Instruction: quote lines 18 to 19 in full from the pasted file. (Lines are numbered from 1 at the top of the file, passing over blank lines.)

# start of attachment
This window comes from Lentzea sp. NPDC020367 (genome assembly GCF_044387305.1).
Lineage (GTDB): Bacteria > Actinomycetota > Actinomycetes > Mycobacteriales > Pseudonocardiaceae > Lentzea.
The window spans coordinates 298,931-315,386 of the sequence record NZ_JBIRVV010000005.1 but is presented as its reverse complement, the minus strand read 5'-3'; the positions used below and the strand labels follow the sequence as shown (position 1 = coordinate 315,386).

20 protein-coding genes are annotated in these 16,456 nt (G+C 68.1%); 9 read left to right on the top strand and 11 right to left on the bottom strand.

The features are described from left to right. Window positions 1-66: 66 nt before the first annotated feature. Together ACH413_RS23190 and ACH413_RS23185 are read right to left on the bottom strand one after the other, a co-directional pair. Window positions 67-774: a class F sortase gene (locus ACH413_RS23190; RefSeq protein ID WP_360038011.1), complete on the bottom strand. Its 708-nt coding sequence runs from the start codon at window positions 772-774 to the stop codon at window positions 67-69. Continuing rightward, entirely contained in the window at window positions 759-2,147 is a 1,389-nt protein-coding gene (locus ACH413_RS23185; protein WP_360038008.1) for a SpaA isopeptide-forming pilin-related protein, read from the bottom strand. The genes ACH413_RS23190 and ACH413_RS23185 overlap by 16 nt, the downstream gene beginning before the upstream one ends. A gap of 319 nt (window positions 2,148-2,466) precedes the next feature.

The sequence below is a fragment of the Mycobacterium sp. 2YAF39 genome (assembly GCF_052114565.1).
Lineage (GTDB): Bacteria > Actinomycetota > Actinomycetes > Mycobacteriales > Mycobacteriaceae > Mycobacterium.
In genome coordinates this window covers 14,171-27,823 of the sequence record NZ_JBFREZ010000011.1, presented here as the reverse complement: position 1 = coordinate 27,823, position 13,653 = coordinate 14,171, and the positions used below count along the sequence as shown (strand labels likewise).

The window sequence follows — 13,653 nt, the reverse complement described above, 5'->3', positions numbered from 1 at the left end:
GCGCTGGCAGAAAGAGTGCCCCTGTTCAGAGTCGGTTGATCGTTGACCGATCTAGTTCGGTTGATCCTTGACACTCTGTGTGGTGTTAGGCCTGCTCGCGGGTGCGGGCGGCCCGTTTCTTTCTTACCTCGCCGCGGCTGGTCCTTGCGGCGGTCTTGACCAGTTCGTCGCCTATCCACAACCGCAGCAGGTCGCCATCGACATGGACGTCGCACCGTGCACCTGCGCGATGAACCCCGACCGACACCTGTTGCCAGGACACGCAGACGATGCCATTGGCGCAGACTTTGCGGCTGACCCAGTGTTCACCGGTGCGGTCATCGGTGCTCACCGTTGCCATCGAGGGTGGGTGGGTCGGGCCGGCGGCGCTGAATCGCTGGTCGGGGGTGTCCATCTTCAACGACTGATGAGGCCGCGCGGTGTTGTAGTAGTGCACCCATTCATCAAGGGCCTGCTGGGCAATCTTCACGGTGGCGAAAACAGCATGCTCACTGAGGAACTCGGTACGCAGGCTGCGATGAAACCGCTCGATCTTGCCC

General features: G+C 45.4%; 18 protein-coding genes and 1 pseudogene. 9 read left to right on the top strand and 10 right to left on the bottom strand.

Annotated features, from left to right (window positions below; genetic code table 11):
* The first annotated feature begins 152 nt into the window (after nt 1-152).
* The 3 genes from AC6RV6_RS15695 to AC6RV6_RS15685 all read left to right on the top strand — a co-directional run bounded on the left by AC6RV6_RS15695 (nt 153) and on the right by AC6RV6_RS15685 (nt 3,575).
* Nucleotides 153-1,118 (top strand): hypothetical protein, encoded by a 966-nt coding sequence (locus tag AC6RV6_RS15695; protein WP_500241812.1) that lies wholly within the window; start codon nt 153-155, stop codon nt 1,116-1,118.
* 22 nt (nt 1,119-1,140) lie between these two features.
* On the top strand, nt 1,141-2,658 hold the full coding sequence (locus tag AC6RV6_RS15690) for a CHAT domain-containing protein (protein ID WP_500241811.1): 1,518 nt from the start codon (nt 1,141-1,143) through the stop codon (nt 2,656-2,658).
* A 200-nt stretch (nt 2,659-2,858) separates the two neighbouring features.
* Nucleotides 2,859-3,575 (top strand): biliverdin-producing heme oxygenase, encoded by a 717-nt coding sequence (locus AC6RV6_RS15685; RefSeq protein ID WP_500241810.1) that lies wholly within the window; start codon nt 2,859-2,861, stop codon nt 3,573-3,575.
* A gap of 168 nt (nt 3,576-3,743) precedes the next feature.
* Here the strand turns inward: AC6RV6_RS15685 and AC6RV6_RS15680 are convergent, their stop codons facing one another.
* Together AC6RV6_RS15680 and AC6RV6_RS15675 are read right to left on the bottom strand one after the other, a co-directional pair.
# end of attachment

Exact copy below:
* A 200-nt stretch (nt 2,659-2,858) separates the two neighbouring features.
* Nucleotides 2,859-3,575 (top strand): biliverdin-producing heme oxygenase, encoded by a 717-nt coding sequence (locus AC6RV6_RS15685; RefSeq protein ID WP_500241810.1) that lies wholly within the window; start codon nt 2,859-2,861, stop codon nt 3,573-3,575.